You don’t have to go through the local diner to get high-quality fresh air fryer onion rings with this handy recipe. These are simple to make and don’t use any oil, so they’re easier on the stomach and to eat without a guilty conscious.
The origins of Onion Rings are largely contested, the concept of frying vegetables isn’t an original concept. One of the earliest examples comes from India all the way back in the 16th century, a dish called Pakora. Pakora is a dish where vegetables, like onions, are coated in chickpea flour batter, then deep-fried. The dish diffused from India to Japan, as the Spanish and Portuguese sailors sailed between the two nations, inspiring tempura.
Later on, in the 19th century, Onion rings pop up in a more traditional sense in The Art of Cookery Made Easy and Refined. The dish is called “fired onions with Parmezan cheese”, the recipe is much like modern-day onion ring recipes, plus a little bit of grated cheese.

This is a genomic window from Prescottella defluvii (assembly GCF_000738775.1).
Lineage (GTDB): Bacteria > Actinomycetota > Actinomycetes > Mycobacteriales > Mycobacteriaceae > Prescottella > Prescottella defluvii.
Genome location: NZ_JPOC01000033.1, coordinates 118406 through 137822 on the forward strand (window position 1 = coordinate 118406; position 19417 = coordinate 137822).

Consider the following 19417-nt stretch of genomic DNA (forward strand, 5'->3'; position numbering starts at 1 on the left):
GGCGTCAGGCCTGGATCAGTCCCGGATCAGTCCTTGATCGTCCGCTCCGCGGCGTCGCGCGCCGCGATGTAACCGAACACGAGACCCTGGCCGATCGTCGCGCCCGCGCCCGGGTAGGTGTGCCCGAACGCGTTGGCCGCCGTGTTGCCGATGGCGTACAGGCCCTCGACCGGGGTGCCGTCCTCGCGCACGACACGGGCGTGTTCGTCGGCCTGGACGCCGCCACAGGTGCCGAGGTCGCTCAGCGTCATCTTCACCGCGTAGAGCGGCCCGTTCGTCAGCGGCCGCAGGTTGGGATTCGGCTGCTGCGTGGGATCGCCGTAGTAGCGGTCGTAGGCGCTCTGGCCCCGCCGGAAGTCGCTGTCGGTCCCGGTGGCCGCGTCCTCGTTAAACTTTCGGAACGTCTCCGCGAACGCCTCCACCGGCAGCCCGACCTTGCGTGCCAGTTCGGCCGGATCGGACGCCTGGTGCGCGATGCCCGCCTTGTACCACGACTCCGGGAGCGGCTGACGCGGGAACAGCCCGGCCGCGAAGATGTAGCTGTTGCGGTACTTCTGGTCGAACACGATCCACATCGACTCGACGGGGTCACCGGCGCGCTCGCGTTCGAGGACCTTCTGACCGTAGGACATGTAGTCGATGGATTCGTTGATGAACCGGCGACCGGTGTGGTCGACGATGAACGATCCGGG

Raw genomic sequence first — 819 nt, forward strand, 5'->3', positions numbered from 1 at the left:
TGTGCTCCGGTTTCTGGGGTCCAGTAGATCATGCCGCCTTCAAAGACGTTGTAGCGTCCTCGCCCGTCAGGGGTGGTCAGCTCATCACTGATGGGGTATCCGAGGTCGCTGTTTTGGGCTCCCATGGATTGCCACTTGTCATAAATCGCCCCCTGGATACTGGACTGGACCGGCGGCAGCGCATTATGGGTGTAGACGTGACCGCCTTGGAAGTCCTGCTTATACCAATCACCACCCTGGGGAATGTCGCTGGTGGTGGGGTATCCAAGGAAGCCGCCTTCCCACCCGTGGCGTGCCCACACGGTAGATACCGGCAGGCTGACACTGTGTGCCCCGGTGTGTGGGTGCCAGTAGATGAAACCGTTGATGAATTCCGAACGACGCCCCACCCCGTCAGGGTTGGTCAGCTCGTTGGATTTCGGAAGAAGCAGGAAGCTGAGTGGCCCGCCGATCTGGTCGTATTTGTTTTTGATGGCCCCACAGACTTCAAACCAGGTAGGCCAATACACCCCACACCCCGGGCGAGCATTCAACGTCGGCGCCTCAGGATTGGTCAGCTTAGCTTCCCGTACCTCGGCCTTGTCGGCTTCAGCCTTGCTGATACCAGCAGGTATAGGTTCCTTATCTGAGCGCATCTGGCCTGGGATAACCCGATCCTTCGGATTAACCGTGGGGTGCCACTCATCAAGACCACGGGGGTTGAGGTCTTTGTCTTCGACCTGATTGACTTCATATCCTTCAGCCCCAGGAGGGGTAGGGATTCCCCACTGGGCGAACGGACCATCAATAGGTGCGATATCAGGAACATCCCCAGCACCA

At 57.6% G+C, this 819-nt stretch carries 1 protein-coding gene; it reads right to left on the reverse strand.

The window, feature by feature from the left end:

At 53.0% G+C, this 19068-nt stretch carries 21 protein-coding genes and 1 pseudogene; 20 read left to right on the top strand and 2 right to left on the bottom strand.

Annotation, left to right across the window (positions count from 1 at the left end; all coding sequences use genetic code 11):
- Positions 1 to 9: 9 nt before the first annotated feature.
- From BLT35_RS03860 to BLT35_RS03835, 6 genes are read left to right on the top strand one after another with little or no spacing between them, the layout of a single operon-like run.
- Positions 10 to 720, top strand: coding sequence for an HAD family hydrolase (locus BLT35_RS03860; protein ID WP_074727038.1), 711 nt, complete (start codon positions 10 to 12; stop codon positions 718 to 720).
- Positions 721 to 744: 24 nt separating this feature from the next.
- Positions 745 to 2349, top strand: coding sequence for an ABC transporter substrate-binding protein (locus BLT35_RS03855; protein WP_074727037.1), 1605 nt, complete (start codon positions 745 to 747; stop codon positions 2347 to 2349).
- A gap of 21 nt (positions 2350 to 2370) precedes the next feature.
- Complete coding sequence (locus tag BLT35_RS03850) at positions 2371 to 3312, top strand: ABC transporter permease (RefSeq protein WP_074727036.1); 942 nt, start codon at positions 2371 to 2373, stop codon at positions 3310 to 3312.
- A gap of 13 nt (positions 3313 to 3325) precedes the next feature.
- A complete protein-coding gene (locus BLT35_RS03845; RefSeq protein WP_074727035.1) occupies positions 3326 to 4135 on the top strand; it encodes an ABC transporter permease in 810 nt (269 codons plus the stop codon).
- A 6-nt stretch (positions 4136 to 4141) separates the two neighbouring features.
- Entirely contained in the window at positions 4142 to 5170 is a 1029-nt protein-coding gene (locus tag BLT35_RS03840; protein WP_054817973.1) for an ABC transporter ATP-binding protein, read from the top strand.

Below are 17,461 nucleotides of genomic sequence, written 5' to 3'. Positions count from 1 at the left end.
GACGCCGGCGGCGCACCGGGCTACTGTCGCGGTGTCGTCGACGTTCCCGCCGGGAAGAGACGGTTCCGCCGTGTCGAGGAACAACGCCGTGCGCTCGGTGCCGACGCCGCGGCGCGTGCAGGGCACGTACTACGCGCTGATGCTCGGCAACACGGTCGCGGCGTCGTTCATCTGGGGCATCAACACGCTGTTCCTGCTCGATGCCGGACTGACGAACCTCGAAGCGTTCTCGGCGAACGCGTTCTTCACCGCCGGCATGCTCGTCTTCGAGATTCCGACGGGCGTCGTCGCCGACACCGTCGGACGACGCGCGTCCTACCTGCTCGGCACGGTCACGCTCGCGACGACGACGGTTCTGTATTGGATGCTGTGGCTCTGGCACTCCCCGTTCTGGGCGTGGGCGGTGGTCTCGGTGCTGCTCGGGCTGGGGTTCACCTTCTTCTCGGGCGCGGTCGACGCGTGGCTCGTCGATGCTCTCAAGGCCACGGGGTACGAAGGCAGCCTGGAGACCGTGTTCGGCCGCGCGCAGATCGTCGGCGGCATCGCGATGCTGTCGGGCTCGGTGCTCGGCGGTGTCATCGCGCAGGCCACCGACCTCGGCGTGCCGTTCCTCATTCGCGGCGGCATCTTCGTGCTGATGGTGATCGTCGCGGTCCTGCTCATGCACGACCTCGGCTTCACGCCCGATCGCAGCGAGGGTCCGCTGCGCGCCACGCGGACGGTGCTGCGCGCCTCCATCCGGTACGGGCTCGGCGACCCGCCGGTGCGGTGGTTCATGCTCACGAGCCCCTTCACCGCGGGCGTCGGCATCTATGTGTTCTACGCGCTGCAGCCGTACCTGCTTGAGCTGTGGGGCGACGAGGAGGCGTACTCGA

Onion rings didn’t become hugely popular in America until the 20th century. Thanks to Etymologist Barry Popik, we know that in the early 1900s there was a few instances of “French Fried Onions” appearing in publications like the Fort Wayne Sentinel in 1908 and then again in the New York Sun in 1910. Then in 1921, the Texas-based Pig Stand opened its door and while it’s considered the birthplace of Onion rings, we know that that’s not true but they were pioneers in several ways. They did popularize the modern term “onion rings” eventually.
What really sent Onion rings soaring into the American eye, was an advertisement for Crisco. The ad simply featured two women sharing their love for onion rings, and how Crisco made it easier for them to digest the fried treat. But no matter the origins of these crispy air-fried onion rings, they’re sure to be a favorite companion to your next hamburger.